I will introduce a stack-theoretic approach to geometric invariant theory and develop an intrinsic theory for associating to arbitrary Artin stacks schemes or algebraic spaces with nice geometric properties. I will define the notion of a good moduli space which simultaneously generalizes the existing notions of good GIT quotients and tame stacks. This theory will be used to explore the local structure of Artin stacks and in particular address the question concerning whether Artin stacks are locally quotient stacks.
We give an explicit construction of the moduli space [`(M)]_{0,n} (Bm_{r}) of genus-zero twisted stable maps to B m_{r} (the classifying stack of a cyclic group) by a sequence of r-th root constructions on [`(M)]_{0,n}. By using a notion of weighted stable maps, we prove a formula for the total Chern class of the m_{r}-eigenspaces of the Hodge bundle. This gives a formula for the Chern class of the obstruction bundle computing the Gromov-Witten invariants of [C^{N}/m_{r}] for any linear group action of m_{r} on C^{N}.
We deduce linear recursions for all genus-zero Gromov-Witten invariants of [C^{N}/m_{r}].
This is joint work with Charles Cadman, arXiv:0705.2158.
In this talk we discuss a successful approach to the computation of orbifold Gromov-Witten invariants, focusing in particular on the orbifold [C^{3}/Z_{3}], which has recently been source of interest to both physicists and mathematicians. Such invariants are interpreted in terms of G-Hodge integrals, and relations among G-Hodge integrals are obtained via Atiyah-Bott localization. In order to find sufficiently many relations to reconstruct all invariants, we turn our attention to moduli spaces of maps to gerbes over P^{1}.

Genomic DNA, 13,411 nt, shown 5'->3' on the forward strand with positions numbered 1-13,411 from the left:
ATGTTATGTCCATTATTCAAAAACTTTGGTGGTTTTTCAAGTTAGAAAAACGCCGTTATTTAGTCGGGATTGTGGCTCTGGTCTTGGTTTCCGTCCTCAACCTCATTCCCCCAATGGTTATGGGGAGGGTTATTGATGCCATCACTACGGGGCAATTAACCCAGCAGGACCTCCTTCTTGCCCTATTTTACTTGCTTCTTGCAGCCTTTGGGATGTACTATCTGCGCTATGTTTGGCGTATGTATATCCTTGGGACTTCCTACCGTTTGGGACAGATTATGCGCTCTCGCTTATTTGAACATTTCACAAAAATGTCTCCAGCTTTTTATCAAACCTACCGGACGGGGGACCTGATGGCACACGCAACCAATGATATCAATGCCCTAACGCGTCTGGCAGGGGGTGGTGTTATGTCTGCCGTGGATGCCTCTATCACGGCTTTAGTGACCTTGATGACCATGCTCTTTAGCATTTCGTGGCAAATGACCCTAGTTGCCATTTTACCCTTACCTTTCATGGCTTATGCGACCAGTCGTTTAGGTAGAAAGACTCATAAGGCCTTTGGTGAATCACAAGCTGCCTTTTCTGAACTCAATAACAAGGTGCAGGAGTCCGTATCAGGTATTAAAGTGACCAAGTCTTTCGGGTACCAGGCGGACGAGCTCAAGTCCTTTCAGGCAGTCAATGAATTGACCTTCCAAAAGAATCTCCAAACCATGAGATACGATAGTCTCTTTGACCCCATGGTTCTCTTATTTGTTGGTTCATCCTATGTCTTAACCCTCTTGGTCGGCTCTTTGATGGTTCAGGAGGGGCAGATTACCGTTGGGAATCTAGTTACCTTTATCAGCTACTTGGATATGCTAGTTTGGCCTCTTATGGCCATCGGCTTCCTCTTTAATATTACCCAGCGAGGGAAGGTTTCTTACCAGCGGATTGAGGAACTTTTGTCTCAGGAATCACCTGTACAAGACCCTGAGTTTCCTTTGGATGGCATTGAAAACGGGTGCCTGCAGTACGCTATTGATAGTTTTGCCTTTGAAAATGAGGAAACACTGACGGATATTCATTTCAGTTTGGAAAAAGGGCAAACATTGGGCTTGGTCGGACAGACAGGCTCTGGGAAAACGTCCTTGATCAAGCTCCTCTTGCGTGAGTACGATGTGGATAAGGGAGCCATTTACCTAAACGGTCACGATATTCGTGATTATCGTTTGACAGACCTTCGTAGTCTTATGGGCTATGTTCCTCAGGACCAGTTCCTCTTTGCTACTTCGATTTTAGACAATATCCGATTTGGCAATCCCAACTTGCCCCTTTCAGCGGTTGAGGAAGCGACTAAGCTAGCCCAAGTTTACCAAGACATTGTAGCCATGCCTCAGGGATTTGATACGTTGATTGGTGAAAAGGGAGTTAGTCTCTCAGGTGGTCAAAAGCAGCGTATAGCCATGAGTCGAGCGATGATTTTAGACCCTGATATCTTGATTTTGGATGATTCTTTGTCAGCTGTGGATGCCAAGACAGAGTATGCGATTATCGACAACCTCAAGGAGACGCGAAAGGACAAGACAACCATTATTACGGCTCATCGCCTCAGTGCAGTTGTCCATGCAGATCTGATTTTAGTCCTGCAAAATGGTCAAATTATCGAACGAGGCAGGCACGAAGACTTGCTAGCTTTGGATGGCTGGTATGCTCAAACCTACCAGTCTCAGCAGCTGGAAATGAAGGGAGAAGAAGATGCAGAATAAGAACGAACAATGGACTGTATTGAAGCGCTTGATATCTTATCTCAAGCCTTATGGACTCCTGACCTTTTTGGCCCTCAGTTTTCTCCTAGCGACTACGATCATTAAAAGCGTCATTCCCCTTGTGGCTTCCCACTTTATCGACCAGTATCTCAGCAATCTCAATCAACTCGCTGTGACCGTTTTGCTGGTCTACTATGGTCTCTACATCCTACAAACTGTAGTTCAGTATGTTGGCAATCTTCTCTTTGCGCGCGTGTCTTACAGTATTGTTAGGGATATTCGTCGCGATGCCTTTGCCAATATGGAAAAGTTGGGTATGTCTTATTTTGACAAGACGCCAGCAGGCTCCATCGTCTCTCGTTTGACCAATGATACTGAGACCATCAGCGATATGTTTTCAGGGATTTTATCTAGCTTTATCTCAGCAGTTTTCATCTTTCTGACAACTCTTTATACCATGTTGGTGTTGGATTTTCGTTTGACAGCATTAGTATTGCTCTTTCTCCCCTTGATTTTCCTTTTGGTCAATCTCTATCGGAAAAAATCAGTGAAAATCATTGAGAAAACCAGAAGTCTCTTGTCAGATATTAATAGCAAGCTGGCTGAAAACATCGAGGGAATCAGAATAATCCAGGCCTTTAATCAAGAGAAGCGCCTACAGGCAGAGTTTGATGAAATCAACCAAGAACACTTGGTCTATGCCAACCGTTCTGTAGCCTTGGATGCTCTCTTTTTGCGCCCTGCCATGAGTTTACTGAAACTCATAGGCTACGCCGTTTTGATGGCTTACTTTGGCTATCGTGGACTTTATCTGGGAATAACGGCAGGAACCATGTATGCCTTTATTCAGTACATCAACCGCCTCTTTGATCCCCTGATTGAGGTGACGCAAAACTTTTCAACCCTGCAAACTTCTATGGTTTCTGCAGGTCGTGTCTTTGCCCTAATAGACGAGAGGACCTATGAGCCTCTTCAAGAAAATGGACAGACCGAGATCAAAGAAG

This is joint work with C. Cadman.
Reduced Hurwitz spaces-spaces of r-branched Riemann surface covers of the projective line-are dimension r-3 moduli spaces. These stacks have cusps on their boundaries. They can have fine moduli, but often do not. In the form of M(odular) T(owers) they support conjectures generalizing modular curve statements. Other researchers use these to connect the Inverse Galois Problem and the Strong Torsion Conjecture (on abelian varieties).
Like Shimura varieties-some are special cases-each MT comes with a prime p. As many MTs attach to p as there are p-perfect finite groups. We get a hold on these spaces using a sh-incidence pairing on their cusps.
We will concentrate on applying the sh-incidence pairing to infinitely many MTs where the Main Conjectures are proved. We chose examples of Liu and Osserman, who proved a first connectedness result. Here the projective line covers have alternating groups as monodromy groups, p=2 and r=4 (so tower levels are upper half plane quotients, but not modular curves). I swear, the group theory is surprisingly easy.
We use a "Fried-Serre" spin-lifting formula to locate 2 cusps. Our computations were guided by the look of an atomic orbital in sh-incidence rows. By catching 2 cusps at tower level 1-though there are none at level 0-we prove the Main Conjecture. We end by comparing p cusps in MTs with those of modular curve towers.